EVs are quiet and smooth to drive, the EQC almost magically so, and it kicks up little tyre or wind noise, either. The suspension is eminently supple. This relaxed set-up helps electric range by discouraging lively driving, although it’ll accelerate startlingly. Mercedes has paid its usual diligent attention to safety – both in a crash and to avoid one.
But the fact that this is an adapted ‘normal’ SUV does show through. Other big EVs have roomier, airier interiors, and more radical proportions outside.
The spec: Mercedes-Benz EQC EQC400 AMG Line Premium
Engine: Two electric motors, 4WD, single-speed auto
Power & torque: 408hp, 760Nm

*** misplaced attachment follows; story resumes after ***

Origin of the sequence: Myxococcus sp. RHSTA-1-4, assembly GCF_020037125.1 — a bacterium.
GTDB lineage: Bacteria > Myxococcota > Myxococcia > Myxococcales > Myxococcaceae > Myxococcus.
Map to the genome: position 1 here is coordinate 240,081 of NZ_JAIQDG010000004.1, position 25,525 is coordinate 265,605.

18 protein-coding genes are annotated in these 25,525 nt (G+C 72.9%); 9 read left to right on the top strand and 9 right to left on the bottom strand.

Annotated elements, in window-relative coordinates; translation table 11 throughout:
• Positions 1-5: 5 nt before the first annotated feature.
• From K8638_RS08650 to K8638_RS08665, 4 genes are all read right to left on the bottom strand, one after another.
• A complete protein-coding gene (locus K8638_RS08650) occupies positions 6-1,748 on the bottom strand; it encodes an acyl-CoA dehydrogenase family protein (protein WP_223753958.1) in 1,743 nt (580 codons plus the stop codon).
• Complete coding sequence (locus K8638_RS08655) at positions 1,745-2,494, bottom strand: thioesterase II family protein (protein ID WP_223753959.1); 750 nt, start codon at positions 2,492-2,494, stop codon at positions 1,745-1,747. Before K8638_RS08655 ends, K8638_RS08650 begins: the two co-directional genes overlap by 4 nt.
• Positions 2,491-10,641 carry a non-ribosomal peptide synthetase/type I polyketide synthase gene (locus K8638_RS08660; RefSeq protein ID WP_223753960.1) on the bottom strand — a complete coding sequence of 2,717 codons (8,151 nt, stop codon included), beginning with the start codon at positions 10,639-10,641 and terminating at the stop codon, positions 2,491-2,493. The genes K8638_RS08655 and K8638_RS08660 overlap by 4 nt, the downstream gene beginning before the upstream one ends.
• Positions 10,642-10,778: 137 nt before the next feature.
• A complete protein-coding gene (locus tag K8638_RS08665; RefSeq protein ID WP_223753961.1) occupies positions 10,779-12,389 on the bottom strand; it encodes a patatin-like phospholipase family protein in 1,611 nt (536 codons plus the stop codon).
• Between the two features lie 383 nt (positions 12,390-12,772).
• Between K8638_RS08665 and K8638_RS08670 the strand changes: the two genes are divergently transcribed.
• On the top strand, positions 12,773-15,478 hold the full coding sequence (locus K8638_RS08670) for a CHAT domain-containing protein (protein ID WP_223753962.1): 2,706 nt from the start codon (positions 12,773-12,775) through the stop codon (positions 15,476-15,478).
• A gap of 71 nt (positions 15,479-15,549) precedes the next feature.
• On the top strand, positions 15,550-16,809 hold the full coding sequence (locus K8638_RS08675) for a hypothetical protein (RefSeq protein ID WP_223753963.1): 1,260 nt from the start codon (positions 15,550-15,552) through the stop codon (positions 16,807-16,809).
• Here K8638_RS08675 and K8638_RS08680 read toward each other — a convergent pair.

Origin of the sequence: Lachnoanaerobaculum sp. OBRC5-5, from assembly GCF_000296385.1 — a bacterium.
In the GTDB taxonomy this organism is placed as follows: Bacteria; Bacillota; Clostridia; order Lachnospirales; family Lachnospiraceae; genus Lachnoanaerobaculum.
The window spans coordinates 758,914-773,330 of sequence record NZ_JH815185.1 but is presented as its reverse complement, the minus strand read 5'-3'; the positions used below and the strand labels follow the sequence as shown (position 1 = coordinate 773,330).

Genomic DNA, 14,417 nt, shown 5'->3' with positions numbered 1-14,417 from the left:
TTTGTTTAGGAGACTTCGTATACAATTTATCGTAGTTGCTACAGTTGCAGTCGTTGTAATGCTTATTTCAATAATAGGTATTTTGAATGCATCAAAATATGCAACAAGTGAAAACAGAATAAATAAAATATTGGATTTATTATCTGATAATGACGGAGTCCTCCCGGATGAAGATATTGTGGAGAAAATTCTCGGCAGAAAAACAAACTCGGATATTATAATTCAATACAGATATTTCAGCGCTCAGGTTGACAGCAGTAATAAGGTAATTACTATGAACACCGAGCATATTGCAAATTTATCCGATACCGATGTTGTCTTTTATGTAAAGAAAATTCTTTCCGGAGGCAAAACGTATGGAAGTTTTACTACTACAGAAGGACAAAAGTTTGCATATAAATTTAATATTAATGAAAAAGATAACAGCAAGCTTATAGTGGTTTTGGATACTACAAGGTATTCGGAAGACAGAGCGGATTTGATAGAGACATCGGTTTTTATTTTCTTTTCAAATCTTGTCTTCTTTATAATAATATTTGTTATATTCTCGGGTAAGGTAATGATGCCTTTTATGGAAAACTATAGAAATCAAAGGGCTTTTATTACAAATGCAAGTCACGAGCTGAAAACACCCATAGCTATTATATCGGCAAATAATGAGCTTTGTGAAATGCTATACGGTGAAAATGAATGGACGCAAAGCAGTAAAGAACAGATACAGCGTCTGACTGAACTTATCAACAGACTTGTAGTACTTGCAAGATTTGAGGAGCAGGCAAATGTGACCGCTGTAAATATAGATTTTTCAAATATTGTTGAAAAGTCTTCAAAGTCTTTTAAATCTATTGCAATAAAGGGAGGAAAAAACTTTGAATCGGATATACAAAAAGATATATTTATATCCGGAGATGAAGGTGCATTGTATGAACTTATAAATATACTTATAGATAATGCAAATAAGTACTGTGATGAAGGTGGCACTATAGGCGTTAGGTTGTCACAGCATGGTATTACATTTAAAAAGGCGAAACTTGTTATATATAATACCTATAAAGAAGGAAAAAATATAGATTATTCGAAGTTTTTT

0-62mph: 5.1 seconds
Top speed: 112mph
Electric range: 231-259 miles (WLTP)
CO2 emissions: 0g/km
Price: £72,280 (range starts at £65,640)
Hatchback: Mazda 3
Mazda has morphed a five-door hatchback’s outline into a sassier simplicity, devoid of the usual creases, the windows a shallow swoosh. It looks great. One immediate hitch – to sit in the back is to feel a dark claustrophobia creeping in. But if you’re driving, it’s a happy car. Clear and straightforward controls and displays sit in a luxuriously padded dash. There’s even a head-up display so you won’t miss a junction or accidentally speed.
The petrol engine has clever economy tech, and a smooth hum as it works. Unusually, it eschews a turbocharger so to find decent shove you’re kept busy shifting down. The steering has an engaging urgency. It loves corners, but the price is you do feel the bumps.
The spec: Mazda 3 Skyactiv-G GT Sport
Engine: 1998cc 4cyl petrol, FWD, 6spd manual
Power & torque: 122hp, 213Nm
0-62mph: 10.4 seconds
Top speed: 122mph
Fuel economy: 44.8mpg (WLTP)
CO2 emissions: 119g/km
Price: £24,595 (range starts at £20,595)